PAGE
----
An English In Kentucky



















September 13th 2009

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    Activity around the wellhead today means soreness in the morning for me.  It is the lying down on the stomach to work with arms reaching into the ground that results in exercise for muscles which are almost no longer there.  

    These muscles understand full well that they are parts of the community that is me, but they will have been idle for long enough to soon realize outrage at demands I have made of them.  Already they are questioning their role in the wider community.  They are asking why, all of a sudden, have they been called from retirement.  




    I can hear them wondering what path I have chosen to so suddenly require activity from them.  They are preparing a petition which will soon arrive in my mind.  The petition may be familiar enough in its demands.  More ice cream and a little preparation before any call to action.  Or it could be a suggestion that now is the time to investigate town-life, with that wander downstairs to a cafe on a sun dappled boulevard were coffee is accompanied by discussion and sticky buns.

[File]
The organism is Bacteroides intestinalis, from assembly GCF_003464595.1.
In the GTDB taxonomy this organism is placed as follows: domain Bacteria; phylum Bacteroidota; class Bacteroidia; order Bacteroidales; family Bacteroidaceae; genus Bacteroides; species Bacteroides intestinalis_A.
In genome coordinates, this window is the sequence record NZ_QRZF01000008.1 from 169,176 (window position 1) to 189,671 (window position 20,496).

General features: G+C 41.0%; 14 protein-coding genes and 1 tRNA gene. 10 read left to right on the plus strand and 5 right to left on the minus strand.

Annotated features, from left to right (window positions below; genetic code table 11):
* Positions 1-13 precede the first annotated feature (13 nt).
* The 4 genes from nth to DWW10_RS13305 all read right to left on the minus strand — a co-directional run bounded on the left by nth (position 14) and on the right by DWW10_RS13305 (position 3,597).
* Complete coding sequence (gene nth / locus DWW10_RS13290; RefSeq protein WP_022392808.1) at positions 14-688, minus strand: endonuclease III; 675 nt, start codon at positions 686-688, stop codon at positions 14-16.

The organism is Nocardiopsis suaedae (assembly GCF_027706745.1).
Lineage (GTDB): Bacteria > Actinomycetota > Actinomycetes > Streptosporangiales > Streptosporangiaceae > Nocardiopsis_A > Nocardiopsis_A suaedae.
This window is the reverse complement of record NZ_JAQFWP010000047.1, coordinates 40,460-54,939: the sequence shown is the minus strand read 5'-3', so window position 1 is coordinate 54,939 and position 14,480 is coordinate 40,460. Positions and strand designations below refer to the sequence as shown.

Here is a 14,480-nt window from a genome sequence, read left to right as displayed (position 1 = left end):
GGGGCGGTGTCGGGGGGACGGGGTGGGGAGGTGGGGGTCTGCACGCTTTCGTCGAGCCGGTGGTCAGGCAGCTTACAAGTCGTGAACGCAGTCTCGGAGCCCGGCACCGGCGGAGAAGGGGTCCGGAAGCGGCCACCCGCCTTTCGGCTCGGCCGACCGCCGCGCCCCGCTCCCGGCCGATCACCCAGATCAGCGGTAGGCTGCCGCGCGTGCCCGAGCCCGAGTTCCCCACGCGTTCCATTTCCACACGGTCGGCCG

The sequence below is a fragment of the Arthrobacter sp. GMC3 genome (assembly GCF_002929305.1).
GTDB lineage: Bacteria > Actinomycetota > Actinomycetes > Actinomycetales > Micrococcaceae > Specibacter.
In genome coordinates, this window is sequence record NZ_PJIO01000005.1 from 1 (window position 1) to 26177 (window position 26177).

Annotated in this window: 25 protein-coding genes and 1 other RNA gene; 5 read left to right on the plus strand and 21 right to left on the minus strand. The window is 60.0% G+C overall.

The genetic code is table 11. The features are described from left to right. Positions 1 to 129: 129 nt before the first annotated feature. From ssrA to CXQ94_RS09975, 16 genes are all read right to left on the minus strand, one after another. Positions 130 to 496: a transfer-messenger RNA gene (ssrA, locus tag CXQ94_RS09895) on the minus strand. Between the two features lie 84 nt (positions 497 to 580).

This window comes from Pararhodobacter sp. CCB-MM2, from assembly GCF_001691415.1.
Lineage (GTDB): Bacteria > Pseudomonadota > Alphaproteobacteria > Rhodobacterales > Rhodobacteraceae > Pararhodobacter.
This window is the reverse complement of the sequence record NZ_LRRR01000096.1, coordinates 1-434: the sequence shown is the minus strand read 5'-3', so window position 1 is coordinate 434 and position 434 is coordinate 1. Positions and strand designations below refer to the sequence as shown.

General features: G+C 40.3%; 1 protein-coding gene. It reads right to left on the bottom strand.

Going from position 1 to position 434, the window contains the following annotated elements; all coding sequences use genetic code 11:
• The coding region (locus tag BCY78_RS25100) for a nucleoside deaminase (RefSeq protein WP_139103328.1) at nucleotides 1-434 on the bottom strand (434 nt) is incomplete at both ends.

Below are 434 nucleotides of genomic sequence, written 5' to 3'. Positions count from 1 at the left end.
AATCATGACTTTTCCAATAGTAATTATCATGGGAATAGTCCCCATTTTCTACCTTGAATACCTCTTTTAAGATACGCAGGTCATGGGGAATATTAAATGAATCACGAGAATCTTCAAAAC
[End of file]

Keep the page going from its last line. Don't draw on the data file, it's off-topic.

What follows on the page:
Wells are mortal things.  They are prone to sickness, they grasp discomfort, and like me wells have lifespan.  But unlike me wells lack imagination, they just sit there in a mood of permanent disgruntlement.  They can not lift their own pump and move to greener hills. 

    And so when the petition does arrive I must pretend to be a well, this way  harmony might not walk to the cliff edge and leap.

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tim candler

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(well and bleach